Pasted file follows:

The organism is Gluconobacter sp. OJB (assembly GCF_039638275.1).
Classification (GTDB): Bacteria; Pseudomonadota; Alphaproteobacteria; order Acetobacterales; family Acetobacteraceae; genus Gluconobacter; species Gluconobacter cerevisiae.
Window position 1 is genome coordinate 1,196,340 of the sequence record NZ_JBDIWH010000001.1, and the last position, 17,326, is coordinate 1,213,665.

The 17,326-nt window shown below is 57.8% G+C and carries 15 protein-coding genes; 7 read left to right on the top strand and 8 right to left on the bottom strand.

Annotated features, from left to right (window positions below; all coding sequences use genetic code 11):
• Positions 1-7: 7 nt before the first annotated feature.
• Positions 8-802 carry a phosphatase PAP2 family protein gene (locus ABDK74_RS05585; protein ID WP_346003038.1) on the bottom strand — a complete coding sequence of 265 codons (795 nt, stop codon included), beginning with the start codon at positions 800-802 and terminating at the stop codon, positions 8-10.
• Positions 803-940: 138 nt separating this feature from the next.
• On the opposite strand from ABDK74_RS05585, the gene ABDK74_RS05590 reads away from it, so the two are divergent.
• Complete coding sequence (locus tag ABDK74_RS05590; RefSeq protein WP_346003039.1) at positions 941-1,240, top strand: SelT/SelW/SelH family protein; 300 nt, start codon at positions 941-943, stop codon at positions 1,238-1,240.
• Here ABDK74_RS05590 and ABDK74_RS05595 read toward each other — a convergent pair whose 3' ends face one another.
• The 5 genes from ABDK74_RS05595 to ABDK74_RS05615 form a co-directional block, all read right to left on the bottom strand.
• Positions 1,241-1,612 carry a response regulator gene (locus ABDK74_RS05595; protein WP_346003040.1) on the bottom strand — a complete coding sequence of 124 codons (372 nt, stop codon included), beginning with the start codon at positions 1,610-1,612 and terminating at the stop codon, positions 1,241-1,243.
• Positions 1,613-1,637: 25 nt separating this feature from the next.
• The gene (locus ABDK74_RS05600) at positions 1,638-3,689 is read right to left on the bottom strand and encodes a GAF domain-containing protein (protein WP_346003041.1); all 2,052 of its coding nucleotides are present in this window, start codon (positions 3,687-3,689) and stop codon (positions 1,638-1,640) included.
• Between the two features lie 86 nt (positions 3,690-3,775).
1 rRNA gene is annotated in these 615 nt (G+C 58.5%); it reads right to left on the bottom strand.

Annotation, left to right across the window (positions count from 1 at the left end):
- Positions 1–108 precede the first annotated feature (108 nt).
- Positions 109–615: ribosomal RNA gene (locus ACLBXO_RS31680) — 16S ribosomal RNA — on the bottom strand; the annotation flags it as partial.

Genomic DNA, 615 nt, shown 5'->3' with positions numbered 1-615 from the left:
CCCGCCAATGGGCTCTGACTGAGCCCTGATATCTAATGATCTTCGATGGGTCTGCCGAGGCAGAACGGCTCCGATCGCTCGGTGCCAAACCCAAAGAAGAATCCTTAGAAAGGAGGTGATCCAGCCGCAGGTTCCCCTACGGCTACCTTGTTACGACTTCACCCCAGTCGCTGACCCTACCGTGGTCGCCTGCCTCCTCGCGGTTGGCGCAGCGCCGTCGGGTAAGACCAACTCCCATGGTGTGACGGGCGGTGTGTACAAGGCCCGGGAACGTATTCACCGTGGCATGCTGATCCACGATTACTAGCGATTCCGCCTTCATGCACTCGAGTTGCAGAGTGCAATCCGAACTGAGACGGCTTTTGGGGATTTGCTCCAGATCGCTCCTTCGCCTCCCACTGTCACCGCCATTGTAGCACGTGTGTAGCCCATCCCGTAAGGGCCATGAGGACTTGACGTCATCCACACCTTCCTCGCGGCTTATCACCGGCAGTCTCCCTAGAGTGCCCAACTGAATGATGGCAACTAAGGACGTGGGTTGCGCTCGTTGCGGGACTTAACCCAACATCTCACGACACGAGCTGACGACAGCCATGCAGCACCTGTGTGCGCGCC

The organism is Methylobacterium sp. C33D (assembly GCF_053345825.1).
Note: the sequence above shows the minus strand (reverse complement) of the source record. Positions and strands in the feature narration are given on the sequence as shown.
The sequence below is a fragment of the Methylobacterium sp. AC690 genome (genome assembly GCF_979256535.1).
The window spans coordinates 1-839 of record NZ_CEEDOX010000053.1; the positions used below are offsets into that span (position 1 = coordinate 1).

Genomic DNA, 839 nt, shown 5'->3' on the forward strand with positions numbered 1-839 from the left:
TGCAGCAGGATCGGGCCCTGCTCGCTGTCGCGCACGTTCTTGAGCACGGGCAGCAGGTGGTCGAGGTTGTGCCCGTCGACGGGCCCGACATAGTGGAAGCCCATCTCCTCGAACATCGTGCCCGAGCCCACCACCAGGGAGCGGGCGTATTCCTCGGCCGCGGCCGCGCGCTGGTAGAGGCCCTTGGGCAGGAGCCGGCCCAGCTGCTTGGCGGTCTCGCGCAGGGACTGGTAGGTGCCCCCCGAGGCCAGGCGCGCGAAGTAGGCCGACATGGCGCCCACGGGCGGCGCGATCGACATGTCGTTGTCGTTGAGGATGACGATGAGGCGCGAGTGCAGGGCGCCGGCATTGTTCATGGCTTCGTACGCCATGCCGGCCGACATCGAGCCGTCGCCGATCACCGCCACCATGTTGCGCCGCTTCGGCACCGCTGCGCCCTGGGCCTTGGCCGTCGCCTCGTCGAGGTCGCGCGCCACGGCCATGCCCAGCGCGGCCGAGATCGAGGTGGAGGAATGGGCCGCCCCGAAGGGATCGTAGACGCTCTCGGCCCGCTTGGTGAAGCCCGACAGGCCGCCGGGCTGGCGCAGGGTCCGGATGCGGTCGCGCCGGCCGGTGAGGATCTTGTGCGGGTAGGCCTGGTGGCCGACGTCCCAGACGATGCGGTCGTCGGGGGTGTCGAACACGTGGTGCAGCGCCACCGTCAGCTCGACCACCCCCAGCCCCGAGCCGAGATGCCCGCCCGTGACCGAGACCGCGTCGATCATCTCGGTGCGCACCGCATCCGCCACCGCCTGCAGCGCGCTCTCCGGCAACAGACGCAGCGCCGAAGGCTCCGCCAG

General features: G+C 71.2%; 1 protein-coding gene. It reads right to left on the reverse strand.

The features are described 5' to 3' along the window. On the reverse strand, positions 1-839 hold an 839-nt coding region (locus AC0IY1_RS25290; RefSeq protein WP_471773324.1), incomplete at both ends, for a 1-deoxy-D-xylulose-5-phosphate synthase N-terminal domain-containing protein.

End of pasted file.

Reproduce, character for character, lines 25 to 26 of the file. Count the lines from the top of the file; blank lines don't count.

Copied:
The sequence below is a fragment of the Methylobacterium sp. AC690 genome (genome assembly GCF_979256535.1).
The window spans coordinates 1-839 of record NZ_CEEDOX010000053.1; the positions used below are offsets into that span (position 1 = coordinate 1).